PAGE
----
A sedated woman lay in an Emory University Hospital intensive care bed, surrounded by machines and monitors—including a ventilator, feeding tube and six intravenous solution pumps. Each machine poured out data on treatment and vital signs.
It was a lot to keep track of—perhaps too much. Nurses and doctors caring for multiple patients struggle to keep up with every beep and alarm, let alone stop and think about how all the readings may add up.
"If you were to ask me, 'What's been going on with this patient for the last minute? The last five minutes? The last 30 minutes?' I couldn't tell you. There's so much data going by," said Dr. Tim Buchman, director of the Emory Center for Critical Care.
Buchman and some like-minded doctors elsewhere in North America are trying to change that.
They use new computer hardware and software to draw all those readings into one coherent picture. They hope such a picture may one day allow doctors to not only get a clearer understanding of how each patients is doing, but also see — and prevent — conditions that lead to strokes or heart attacks.
Some say projects such as the one at Atlanta's Emory University Hospital demonstrate that predictive medicine is becoming a reality. Others caution: Not so fast.
"I would say it has the potential to become a reality," said Dr. William Hersh, chairman of Oregon Health & Science University's Department of Medical Informatics & Clinical Epidemiology.
The era of predictive medicine will be here when doctors can show that not only are they able to predict a patient's health problems but also head them off, he said.
Buchman's work involves prototype technology. He acknowledges his work is in its early stages, and he's at least two years away from even starting a study that would compare how well patients do under the new monitoring to patients with more conventional care.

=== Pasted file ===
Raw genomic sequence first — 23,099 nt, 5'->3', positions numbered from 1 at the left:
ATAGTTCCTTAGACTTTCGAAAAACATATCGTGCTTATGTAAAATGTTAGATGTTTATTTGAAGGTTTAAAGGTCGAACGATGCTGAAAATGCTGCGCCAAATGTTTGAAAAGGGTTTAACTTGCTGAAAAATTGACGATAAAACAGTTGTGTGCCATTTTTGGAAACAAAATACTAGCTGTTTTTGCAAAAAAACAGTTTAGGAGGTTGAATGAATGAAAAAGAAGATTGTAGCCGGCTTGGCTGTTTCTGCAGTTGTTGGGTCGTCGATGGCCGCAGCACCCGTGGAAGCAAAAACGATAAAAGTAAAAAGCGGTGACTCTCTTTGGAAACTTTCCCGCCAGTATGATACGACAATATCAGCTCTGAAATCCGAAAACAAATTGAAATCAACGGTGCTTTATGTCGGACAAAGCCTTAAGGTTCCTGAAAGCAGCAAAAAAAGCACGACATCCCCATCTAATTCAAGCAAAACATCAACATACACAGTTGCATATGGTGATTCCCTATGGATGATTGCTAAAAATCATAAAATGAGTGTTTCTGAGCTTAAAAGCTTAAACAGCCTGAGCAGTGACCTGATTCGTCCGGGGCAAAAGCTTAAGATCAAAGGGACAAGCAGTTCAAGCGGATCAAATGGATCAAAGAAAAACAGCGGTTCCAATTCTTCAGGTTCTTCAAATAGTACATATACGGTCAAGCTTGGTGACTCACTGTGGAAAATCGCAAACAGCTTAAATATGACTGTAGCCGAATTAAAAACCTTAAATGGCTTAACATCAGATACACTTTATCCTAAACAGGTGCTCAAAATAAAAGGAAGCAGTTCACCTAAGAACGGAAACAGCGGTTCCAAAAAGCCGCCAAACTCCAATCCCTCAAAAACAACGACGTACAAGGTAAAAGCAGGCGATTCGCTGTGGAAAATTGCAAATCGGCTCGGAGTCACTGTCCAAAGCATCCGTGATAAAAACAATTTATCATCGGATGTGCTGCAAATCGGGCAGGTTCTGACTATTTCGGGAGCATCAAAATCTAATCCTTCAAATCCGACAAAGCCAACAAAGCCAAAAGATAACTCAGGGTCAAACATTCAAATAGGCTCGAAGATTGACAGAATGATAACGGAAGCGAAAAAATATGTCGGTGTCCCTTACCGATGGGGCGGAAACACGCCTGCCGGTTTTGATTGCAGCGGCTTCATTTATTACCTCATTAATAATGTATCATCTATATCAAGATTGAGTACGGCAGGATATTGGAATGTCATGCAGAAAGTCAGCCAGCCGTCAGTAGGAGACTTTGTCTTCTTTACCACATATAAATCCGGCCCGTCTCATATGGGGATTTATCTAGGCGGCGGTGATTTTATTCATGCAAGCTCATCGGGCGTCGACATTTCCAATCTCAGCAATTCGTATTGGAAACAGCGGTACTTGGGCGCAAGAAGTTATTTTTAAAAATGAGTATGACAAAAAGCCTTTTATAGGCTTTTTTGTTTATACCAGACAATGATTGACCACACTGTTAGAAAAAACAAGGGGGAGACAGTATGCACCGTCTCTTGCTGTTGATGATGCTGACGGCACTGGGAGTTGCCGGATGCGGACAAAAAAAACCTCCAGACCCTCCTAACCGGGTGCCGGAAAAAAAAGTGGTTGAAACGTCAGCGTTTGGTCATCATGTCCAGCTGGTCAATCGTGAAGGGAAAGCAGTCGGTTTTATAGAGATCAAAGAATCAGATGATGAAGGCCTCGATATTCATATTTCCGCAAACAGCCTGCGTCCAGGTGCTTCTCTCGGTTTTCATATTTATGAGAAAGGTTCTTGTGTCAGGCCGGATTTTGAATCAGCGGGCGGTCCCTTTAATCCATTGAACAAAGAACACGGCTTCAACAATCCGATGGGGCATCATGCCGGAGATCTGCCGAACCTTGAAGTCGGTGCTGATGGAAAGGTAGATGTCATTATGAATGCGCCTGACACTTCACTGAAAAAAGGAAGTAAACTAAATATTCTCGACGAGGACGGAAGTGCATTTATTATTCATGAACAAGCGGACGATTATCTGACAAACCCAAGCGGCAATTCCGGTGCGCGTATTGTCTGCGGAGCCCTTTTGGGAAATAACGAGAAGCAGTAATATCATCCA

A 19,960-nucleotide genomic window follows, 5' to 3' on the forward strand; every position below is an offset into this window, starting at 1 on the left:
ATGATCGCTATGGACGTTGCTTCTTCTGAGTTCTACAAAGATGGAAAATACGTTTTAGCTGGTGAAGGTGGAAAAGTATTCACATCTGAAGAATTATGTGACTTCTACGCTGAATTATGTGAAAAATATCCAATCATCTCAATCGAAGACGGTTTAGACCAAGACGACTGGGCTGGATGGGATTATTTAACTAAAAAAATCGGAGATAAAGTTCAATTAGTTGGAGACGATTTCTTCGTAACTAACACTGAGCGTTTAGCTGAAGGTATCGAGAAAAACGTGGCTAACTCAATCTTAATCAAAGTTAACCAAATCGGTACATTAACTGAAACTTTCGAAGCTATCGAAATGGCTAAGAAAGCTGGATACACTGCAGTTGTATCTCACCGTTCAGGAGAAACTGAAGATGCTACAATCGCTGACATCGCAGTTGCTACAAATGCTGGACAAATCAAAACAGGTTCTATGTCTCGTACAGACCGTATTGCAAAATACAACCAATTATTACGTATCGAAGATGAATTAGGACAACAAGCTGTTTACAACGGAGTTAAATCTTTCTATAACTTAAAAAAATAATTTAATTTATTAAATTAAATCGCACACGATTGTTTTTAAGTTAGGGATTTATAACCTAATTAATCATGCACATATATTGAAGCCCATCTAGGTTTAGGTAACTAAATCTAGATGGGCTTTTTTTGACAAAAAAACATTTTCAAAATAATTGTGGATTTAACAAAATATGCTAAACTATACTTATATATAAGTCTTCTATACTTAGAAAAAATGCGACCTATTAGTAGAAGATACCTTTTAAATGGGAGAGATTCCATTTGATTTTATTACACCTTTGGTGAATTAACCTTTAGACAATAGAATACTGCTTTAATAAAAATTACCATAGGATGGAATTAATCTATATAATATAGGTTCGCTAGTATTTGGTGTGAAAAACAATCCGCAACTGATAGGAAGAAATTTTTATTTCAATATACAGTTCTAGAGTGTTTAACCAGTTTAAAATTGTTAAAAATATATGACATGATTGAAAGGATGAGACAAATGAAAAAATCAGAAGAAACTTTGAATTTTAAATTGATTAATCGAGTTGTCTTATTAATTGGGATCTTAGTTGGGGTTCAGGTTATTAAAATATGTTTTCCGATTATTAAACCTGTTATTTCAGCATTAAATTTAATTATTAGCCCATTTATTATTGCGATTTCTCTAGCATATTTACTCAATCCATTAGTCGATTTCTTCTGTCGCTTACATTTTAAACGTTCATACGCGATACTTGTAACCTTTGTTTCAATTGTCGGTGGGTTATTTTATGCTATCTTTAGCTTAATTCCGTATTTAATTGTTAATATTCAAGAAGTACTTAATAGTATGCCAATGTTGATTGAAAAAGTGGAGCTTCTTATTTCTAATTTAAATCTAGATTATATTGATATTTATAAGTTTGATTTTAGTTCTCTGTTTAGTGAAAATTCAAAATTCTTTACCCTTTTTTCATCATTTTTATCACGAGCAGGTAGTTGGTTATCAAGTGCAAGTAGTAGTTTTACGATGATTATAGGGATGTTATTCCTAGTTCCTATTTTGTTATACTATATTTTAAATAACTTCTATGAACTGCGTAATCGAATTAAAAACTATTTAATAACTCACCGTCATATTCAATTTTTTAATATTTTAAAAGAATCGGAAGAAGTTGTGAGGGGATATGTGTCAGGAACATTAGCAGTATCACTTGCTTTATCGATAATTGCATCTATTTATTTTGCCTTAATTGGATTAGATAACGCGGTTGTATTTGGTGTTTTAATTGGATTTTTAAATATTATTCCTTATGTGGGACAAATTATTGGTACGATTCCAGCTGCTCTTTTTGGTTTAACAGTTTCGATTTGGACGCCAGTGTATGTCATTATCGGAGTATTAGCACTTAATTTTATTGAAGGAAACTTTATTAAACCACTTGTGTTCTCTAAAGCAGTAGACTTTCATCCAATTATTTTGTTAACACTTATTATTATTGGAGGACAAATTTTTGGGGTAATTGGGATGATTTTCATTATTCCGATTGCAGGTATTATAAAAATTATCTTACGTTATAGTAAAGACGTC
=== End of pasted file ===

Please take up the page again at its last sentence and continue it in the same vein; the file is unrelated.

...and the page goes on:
The project falls into a big data movement
in healthcare, with companies trying to make better use of the vast amounts of information in medical records, hospital monitors and other sources.
Some of the work is as concerned with cleaning up hazards as pushing medicine into the future. The Joint Commission
— a hospital accrediting group — recently issued a warning about "alarm fatigue," in which medical monitor alarms go off so often that they've become background noise to critical care workers. Alarm fatigue was a factor in at least 80 deaths in U.S. hospitals over 3 ½ years, according to a commission review.
In June, the organization announced it will begin to require hospitals to have policies to prioritize and manage all alarms.
At Emory, bedside monitor technology from Excel Medical Electronics consolidates waves of medical data, including respiration, blood pressure, and the gases patients exhale.
It pairs with IBM Corp. software called InfoSphere Streams that can easily analyze more than 1,000 data points per patient per second.
Recently in an Emory Hospital ICU, Buchman showed how some of the data was combined into a series of red and green dots on a graph on a computer screen. He noted that dots arrayed in certain patterns could, for example, provide a clear early signal of atrial fibrillation, an abnormal heart rhythm that can be caused by insufficient blood oxygen, drug interactions or other factors.
Atrial fibrillations can lead to strokes. If doctors can prevent them from becoming sustained, they might prevent strokes, Buchman said.
The Emory project started in 2010, and the IBM software was installed about nine months ago. It has involved about $250,000 and a few personnel, focused on heart and lung data.
It's one of several such ongoing efforts, including:
- In Toronto, doctors at The Hospital for Sick Children are trying to spot early signs of hospital-acquired infections in neonatal intensive care patients.
- In New York City, researchers at Columbia University are looking into whether they can detect early signs of ischemia, a life-threatening condition, in stroke patients.
- In Los Angeles, doctors at Ronald Reagan UCLA Medical Center use the IBM software to try to predict dangerous changes in brain pressure in patients with traumatic brain injuries.